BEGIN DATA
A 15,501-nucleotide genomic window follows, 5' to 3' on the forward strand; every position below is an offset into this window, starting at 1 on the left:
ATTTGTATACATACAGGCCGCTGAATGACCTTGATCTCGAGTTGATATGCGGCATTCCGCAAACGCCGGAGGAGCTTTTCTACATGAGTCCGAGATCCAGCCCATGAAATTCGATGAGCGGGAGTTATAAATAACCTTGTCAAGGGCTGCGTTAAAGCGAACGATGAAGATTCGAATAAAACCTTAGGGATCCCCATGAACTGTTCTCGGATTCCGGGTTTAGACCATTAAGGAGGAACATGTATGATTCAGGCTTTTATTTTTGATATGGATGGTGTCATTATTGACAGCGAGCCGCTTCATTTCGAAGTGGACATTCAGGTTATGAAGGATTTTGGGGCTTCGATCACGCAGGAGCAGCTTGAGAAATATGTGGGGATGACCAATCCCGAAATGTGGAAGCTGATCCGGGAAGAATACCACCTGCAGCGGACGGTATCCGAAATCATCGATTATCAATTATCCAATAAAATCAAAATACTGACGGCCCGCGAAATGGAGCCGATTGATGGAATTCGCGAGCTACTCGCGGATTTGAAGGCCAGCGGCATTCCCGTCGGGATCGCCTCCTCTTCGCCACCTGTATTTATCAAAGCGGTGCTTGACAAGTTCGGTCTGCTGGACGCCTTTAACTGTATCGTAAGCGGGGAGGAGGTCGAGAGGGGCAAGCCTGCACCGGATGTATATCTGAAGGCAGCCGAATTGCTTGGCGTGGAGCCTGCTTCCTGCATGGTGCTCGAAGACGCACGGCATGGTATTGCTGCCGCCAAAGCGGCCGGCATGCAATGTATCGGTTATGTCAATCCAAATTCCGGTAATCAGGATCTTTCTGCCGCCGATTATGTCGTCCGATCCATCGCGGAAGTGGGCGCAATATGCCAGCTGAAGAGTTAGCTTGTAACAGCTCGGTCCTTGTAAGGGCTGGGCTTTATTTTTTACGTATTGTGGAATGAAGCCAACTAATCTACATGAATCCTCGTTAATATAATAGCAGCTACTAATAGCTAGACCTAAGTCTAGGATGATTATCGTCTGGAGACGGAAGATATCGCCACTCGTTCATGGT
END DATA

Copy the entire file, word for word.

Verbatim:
A 15,501-nucleotide genomic window follows, 5' to 3' on the forward strand; every position below is an offset into this window, starting at 1 on the left:
ATTTGTATACATACAGGCCGCTGAATGACCTTGATCTCGAGTTGATATGCGGCATTCCGCAAACGCCGGAGGAGCTTTTCTACATGAGTCCGAGATCCAGCCCATGAAATTCGATGAGCGGGAGTTATAAATAACCTTGTCAAGGGCTGCGTTAAAGCGAACGATGAAGATTCGAATAAAACCTTAGGGATCCCCATGAACTGTTCTCGGATTCCGGGTTTAGACCATTAAGGAGGAACATGTATGATTCAGGCTTTTATTTTTGATATGGATGGTGTCATTATTGACAGCGAGCCGCTTCATTTCGAAGTGGACATTCAGGTTATGAAGGATTTTGGGGCTTCGATCACGCAGGAGCAGCTTGAGAAATATGTGGGGATGACCAATCCCGAAATGTGGAAGCTGATCCGGGAAGAATACCACCTGCAGCGGACGGTATCCGAAATCATCGATTATCAATTATCCAATAAAATCAAAATACTGACGGCCCGCGAAATGGAGCCGATTGATGGAATTCGCGAGCTACTCGCGGATTTGAAGGCCAGCGGCATTCCCGTCGGGATCGCCTCCTCTTCGCCACCTGTATTTATCAAAGCGGTGCTTGACAAGTTCGGTCTGCTGGACGCCTTTAACTGTATCGTAAGCGGGGAGGAGGTCGAGAGGGGCAAGCCTGCACCGGATGTATATCTGAAGGCAGCCGAATTGCTTGGCGTGGAGCCTGCTTCCTGCATGGTGCTCGAAGACGCACGGCATGGTATTGCTGCCGCCAAAGCGGCCGGCATGCAATGTATCGGTTATGTCAATCCAAATTCCGGTAATCAGGATCTTTCTGCCGCCGATTATGTCGTCCGATCCATCGCGGAAGTGGGCGCAATATGCCAGCTGAAGAGTTAGCTTGTAACAGCTCGGTCCTTGTAAGGGCTGGGCTTTATTTTTTACGTATTGTGGAATGAAGCCAACTAATCTACATGAATCCTCGTTAATATAATAGCAGCTACTAATAGCTAGACCTAAGTCTAGGATGATTATCGTCTGGAGACGGAAGATATCGCCACTCGTTCATGGT